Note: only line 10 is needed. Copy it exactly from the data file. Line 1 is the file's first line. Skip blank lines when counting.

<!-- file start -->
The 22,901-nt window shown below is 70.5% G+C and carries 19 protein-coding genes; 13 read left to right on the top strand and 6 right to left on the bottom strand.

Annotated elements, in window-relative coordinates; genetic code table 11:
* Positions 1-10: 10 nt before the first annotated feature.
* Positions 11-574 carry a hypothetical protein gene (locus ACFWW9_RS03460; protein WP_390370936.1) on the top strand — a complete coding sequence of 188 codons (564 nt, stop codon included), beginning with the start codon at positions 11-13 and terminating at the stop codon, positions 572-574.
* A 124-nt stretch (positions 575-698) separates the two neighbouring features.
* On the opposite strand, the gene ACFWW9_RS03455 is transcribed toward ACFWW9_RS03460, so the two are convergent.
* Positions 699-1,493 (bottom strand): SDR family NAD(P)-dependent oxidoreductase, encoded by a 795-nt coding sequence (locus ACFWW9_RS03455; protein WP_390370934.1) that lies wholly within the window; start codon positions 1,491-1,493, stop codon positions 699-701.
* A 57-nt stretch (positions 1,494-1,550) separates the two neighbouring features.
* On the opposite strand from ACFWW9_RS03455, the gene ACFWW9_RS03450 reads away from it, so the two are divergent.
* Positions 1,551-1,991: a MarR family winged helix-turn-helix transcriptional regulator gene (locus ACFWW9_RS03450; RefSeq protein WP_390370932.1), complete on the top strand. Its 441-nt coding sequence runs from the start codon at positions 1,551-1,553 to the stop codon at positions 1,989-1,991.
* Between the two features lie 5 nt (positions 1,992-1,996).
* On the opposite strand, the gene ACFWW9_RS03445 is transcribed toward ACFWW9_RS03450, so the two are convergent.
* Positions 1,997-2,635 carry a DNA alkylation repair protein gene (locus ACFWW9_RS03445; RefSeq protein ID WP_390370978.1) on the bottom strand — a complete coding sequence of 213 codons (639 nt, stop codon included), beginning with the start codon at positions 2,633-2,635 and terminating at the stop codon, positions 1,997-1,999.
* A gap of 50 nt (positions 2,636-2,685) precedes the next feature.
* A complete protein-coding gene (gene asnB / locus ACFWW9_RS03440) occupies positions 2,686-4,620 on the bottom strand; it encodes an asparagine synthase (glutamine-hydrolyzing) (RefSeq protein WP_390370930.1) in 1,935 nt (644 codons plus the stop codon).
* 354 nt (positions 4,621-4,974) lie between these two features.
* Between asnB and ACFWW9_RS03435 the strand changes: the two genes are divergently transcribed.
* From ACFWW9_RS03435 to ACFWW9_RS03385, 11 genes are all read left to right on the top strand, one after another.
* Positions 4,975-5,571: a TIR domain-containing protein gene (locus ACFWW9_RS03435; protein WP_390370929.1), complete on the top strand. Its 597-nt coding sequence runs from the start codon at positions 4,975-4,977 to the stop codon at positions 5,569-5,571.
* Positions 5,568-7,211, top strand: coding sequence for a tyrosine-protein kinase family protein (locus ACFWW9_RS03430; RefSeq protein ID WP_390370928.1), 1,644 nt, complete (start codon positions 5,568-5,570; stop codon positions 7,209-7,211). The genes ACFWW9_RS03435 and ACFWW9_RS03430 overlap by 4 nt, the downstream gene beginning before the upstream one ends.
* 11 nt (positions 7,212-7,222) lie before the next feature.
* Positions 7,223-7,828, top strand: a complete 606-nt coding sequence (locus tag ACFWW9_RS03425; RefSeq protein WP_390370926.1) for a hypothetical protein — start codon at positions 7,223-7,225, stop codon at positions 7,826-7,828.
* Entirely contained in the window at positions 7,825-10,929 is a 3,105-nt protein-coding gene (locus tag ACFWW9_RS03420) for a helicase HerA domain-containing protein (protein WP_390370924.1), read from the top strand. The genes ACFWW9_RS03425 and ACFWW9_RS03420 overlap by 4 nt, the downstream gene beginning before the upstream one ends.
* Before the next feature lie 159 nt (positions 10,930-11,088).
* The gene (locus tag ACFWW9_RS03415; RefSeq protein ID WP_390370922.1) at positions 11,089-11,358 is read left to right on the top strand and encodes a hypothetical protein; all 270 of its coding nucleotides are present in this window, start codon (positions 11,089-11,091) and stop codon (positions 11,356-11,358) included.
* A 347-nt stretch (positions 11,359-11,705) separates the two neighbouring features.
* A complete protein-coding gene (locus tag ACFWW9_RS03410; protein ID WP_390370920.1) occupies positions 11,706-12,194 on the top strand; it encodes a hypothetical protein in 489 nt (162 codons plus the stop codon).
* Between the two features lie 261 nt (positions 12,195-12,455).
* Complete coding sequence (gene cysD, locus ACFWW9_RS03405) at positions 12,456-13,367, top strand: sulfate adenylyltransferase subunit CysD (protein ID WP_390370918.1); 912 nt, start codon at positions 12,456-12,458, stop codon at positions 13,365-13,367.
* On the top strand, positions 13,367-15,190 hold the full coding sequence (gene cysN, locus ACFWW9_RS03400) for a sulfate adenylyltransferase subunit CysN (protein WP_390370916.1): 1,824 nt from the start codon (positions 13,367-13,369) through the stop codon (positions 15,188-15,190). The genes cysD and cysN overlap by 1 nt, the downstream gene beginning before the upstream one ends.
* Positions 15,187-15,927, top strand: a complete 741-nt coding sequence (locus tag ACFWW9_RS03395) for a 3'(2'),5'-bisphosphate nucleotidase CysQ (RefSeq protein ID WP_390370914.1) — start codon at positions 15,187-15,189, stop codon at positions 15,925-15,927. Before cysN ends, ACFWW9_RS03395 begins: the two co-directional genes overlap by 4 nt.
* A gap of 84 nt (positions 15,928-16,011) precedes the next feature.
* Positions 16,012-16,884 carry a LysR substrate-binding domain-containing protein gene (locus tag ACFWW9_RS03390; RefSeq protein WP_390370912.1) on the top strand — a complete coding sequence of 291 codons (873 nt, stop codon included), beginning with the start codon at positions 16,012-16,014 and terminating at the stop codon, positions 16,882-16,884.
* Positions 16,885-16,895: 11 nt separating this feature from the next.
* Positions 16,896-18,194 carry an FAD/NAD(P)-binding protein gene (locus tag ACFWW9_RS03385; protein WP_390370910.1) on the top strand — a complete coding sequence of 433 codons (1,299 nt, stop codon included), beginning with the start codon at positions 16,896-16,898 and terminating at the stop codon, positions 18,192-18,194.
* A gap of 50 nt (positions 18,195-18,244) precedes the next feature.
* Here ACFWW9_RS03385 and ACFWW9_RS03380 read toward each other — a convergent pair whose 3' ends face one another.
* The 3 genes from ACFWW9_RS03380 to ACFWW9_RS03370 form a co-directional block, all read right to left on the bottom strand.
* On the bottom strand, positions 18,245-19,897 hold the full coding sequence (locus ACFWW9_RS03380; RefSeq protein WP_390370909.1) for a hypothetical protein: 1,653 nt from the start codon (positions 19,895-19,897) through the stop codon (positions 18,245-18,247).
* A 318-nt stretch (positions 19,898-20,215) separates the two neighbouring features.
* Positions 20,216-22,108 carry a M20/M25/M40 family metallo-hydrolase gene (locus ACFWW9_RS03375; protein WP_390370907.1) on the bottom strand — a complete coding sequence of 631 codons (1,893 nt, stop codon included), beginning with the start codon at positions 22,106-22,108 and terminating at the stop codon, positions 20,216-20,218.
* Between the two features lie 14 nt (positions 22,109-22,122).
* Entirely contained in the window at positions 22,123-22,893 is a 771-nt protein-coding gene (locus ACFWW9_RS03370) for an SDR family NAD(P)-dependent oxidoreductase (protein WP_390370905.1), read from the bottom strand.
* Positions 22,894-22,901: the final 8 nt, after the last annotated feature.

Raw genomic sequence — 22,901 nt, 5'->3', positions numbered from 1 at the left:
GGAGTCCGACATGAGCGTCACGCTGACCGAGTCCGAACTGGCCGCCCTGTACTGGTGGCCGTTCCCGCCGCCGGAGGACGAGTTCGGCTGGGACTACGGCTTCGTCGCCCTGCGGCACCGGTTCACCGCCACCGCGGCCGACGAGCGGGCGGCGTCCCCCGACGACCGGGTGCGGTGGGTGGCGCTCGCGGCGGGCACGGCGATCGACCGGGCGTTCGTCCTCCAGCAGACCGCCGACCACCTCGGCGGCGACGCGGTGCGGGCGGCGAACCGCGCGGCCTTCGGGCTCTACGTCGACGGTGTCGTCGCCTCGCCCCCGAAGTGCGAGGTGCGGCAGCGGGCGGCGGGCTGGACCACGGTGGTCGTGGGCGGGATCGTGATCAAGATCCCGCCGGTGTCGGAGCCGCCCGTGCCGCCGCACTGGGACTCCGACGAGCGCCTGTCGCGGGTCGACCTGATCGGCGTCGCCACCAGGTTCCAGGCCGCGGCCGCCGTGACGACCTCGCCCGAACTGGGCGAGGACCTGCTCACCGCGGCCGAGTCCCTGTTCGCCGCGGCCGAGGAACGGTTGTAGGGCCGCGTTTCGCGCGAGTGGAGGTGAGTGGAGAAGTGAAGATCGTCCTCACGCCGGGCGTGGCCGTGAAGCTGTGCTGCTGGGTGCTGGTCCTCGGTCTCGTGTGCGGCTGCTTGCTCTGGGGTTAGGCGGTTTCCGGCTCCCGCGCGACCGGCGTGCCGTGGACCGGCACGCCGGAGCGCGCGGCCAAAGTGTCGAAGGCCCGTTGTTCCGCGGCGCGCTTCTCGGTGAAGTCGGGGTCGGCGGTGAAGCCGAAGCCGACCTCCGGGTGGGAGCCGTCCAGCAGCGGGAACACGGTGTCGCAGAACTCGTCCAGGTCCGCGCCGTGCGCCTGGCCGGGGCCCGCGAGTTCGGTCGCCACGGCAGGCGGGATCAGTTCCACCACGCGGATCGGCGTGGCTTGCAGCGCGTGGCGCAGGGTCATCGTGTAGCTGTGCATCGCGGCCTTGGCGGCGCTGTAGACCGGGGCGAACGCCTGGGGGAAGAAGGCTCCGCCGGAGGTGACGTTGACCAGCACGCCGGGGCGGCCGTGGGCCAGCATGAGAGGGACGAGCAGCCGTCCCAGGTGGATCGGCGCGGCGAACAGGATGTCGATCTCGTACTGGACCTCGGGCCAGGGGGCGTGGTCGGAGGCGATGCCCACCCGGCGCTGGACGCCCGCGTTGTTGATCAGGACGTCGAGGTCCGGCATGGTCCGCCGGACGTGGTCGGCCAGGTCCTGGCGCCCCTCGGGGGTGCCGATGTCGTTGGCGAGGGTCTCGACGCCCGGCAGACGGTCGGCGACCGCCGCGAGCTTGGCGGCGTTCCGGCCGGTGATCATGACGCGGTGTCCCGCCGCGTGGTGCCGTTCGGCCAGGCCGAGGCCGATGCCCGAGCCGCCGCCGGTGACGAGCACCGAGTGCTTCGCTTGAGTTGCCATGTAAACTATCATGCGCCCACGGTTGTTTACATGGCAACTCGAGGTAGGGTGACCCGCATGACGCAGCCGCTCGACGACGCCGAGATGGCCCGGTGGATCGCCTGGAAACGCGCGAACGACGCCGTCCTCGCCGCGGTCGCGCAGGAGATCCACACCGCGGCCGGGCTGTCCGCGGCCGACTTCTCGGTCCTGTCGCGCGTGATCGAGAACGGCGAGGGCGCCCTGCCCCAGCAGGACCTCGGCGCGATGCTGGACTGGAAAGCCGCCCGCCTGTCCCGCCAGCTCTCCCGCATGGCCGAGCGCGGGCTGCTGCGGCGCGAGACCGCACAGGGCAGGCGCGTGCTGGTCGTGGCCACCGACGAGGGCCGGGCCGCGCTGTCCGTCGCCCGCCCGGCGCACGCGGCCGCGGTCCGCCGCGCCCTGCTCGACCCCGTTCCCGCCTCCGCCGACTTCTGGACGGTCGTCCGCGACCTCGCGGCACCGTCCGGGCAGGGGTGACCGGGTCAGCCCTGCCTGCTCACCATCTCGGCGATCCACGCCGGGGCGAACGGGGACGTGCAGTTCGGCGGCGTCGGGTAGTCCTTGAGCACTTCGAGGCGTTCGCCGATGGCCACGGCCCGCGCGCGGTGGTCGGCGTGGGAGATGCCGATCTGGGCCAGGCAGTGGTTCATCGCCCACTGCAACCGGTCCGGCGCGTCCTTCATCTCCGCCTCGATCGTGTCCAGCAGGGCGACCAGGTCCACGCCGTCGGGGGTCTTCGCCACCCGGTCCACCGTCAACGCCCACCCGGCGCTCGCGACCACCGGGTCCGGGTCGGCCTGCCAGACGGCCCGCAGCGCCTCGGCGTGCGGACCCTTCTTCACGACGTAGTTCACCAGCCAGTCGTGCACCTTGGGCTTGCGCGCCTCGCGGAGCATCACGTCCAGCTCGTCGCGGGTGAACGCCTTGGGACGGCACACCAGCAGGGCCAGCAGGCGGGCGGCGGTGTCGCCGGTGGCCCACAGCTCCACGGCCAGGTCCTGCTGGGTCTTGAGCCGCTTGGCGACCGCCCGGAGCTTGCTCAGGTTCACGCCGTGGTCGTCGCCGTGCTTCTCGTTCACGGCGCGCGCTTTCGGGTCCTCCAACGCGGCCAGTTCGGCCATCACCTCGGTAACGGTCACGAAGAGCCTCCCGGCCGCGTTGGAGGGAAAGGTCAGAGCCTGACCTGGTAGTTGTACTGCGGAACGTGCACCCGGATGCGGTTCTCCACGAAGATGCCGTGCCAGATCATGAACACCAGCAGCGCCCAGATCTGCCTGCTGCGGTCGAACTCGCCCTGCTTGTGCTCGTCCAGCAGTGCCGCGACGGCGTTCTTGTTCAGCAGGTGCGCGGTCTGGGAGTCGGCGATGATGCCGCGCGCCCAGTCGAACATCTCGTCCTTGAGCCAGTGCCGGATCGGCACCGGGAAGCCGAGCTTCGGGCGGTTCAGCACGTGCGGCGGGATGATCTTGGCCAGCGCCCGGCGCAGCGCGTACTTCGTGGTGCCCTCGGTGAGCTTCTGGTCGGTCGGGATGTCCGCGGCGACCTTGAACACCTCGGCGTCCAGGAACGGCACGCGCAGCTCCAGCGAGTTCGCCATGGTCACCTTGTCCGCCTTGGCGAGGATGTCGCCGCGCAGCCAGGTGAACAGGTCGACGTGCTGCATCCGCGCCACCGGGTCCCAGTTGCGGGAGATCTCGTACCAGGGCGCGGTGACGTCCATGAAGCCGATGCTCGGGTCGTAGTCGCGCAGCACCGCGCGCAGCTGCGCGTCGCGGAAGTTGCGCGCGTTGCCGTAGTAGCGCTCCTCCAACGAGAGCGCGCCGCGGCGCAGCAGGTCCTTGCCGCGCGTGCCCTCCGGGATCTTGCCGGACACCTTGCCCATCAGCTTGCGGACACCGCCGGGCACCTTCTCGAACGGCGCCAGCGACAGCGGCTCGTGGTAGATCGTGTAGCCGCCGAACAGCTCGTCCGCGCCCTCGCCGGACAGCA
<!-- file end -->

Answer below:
* Positions 1,551-1,991: a MarR family winged helix-turn-helix transcriptional regulator gene (locus ACFWW9_RS03450; RefSeq protein WP_390370932.1), complete on the top strand. Its 441-nt coding sequence runs from the start codon at positions 1,551-1,553 to the stop codon at positions 1,989-1,991.